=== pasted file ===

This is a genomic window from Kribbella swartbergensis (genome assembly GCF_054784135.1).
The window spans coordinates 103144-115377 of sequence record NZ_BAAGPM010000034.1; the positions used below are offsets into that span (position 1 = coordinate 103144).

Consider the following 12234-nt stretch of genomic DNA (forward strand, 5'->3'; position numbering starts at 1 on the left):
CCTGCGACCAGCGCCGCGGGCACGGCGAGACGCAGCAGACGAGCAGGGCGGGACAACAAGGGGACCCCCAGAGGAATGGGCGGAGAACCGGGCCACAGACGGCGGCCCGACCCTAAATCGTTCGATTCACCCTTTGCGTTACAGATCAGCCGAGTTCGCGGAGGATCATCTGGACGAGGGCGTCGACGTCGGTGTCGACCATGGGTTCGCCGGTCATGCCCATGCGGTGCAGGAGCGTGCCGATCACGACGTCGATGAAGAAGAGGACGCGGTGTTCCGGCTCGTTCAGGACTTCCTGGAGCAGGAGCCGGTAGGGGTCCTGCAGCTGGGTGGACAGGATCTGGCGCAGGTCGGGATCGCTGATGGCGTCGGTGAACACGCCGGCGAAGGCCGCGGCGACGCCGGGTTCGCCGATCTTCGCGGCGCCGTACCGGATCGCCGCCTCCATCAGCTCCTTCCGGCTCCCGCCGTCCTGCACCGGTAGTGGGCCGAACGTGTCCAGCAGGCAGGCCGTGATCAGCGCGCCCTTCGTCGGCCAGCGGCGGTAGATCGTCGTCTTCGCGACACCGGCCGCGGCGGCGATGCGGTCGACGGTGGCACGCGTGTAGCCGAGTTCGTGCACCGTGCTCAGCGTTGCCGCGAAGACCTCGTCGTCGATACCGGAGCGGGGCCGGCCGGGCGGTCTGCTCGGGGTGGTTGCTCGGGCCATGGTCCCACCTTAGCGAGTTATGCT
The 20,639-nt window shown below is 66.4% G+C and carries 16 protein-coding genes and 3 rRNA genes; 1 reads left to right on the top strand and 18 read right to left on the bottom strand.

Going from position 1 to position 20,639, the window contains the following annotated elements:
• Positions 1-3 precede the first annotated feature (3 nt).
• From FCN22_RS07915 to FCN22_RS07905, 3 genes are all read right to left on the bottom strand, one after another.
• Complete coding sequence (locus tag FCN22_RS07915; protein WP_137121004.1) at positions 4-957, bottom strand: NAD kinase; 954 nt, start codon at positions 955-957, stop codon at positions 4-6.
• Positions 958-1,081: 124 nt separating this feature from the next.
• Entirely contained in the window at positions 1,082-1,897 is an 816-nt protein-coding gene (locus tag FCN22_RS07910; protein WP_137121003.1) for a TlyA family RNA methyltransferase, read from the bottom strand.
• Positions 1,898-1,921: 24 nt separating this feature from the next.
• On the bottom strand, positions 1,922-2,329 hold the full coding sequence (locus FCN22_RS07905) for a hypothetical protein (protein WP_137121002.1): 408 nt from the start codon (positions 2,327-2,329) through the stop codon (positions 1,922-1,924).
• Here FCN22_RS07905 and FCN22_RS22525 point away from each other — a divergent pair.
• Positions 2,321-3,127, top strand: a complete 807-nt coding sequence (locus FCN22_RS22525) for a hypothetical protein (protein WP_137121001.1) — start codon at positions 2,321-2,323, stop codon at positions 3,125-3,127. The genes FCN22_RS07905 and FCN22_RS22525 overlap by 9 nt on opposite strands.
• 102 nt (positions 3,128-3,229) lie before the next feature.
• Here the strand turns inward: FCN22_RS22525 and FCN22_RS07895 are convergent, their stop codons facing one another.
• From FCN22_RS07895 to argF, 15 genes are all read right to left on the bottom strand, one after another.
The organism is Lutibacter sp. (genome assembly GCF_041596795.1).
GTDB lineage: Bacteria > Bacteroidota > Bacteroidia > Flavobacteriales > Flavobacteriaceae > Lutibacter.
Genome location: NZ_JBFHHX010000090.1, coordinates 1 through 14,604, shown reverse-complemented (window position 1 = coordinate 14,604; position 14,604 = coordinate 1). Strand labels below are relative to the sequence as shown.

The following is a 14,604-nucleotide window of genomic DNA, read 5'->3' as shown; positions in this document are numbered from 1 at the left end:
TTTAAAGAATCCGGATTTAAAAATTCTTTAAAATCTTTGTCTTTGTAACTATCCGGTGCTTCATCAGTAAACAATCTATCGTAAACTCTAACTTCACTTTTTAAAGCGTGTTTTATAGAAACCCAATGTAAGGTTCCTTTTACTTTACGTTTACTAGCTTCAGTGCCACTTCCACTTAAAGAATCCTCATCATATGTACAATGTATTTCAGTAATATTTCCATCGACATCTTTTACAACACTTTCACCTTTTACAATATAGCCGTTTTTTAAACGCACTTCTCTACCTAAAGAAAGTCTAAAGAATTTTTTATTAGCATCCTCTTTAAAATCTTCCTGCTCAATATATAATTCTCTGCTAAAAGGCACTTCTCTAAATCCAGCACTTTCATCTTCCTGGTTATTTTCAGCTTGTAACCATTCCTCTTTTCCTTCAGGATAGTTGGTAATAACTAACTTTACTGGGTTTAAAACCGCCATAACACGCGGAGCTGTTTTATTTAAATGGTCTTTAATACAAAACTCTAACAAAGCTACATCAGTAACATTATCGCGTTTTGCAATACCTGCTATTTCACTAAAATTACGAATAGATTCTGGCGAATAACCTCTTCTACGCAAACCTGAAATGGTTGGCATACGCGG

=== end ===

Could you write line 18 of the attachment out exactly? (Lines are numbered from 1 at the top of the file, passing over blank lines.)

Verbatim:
• From FCN22_RS07895 to argF, 15 genes are all read right to left on the bottom strand, one after another.